Aug 30, 2023 - Climate

Louisiana battles wildfires, drought and extreme heat: "Not your average summer"

A statewide burn ban is in effect as firefighters work to contain fires across Louisiana. Photo: Courtesy of Louisiana Dept. of Agriculture and Forestry

Louisianans have a new weather threat to worry about in the middle of hurricane season: wildfires.

Why it matters: Louisiana has had nearly 600 wildfires this month, and evacuation orders are in place in parts of the state. So far, two people have died, and the fires have caused millions in damage to homes, crops and forests, officials say.

  • And, the smoke is spreading, causing hazy conditions and prompting air quality warnings for people with respiratory and cardiac issues.
  • "It's not your average summer," NOLA Ready spokesperson Anna Nguyen tells Axios, saying the drought and record-breaking heat are leading to deadly outcomes.

Driving the news: 90% of Louisiana is in a drought. Nearly 50%, including parts of Orleans and Jefferson parishes, is in an extreme or exceptional drought, which are the most intense classifications from the U.S. Drought Monitor.

  • New Orleans is 23 inches below normal rainfall for this time of year, according to the National Weather Service.
  • Monday's rain helped some, but heat and gusty winds returned Tuesday, bringing back the fire threat, according to the Wildland Fire Air Quality Response Program. See the state map of wildfires.
Image shows a map of Louisiana with drought classifications marked out
Image: U.S. Drought Monitor

Meanwhile, the state is in the middle of an intense heat wave. On Sunday, New Orleans set a new all-time record for its hottest day: 105.

  • So far, 28 people have died this summer in Louisiana from heat-related causes, according to the Louisiana Department of Health.

What he's saying: "The conditions Louisiana is facing are unprecedented, and unfortunately there is no evidence it's going to end any time soon," said Gov. John Bel Edwards on Sunday.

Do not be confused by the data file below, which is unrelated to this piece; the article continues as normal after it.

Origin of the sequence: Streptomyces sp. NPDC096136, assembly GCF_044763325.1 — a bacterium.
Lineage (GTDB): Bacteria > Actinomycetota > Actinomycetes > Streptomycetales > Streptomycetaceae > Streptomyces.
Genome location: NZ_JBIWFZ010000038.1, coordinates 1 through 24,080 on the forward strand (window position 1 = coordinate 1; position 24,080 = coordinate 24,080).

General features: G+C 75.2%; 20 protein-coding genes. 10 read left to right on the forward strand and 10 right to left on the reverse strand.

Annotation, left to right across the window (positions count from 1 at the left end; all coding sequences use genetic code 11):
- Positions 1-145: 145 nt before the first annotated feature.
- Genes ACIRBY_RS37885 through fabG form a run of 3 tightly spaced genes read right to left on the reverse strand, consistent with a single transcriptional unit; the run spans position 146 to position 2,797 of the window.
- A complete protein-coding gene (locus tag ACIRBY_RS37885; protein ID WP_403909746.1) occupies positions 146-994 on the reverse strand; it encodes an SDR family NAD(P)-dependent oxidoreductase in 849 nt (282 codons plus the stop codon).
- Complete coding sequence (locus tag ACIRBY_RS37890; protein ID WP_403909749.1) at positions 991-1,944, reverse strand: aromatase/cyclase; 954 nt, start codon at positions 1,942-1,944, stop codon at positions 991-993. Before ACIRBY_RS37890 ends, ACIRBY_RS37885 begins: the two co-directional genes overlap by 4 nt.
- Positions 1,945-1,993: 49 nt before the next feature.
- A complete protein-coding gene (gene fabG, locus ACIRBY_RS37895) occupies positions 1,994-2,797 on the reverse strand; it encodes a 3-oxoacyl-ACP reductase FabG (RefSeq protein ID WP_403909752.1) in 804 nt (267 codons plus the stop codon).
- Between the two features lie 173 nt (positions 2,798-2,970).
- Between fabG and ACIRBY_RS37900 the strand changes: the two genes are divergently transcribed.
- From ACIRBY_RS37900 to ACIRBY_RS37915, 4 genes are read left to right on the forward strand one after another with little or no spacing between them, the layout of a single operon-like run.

Threat level: A statewide burn ban is in effect under further notice.

  • Wildfires have burned about 60,000 acres so far, according to the governor's office.
  • "Continue to pray for more rain," Edwards wrote on Facebook Tuesday.

Zoom in: The largest blaze is the Tiger Island fire, which has consumed 33,294 acres in west Louisiana since Aug. 22. It is about 50% contained, Edwards said Tuesday.

  • First responders are fighting the fire by land and air with help from local, state, regional and federal partners.

Worth noting: There were no active wildfires or grass fires in New Orleans as of noon Tuesday, according to NOFD Capt. Edwin Holmes.

  • Previous fires in Bayou Sauvage and near Michoud are no longer burning.

Be smart: Officials are urging residents to take precautions against the heat and wildfires. Here are some safety tips from the state Department of Health.

  • Evacuate from the area if you are threatened by fire.
  • If there is an air quality advisory, stay indoors and keep the windows and doors closed.
  • Do not go outside if there is a large amount of smoke outdoors.
  • If possible, keep your air conditioner's fresh air intake closed and ensure the filter is clean.
  • If you do not have air conditioning, seek out a local shelter and/or cooling center. (New Orleans cooling center map)
  • Air filters and purifiers can help reduce particle levels indoors. The type and size of the air purifiers should fit the size of the room or house.
  • Dust masks do not provide protection and will not protect from the smaller particles.
  • Check on your loved ones and neighbors, especially older adults.

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